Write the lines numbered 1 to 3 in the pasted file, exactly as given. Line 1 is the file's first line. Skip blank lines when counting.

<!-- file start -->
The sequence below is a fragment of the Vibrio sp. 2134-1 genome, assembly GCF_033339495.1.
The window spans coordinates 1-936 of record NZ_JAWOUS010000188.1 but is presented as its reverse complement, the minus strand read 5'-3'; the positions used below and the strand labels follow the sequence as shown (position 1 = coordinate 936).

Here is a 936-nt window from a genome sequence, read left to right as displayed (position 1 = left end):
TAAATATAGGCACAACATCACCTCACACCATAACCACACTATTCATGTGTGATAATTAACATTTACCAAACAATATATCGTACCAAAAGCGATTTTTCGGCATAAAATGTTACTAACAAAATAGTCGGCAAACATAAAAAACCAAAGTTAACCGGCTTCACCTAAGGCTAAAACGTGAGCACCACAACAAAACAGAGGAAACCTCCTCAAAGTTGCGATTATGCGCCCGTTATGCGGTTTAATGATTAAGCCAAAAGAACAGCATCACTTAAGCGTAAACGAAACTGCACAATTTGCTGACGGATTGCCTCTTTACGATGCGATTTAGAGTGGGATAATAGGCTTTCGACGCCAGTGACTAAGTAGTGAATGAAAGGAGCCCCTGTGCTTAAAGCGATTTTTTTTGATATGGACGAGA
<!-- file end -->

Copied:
The sequence below is a fragment of the Vibrio sp. 2134-1 genome, assembly GCF_033339495.1.
The window spans coordinates 1-936 of record NZ_JAWOUS010000188.1 but is presented as its reverse complement, the minus strand read 5'-3'; the positions used below and the strand labels follow the sequence as shown (position 1 = coordinate 936).

Here is a 936-nt window from a genome sequence, read left to right as displayed (position 1 = left end):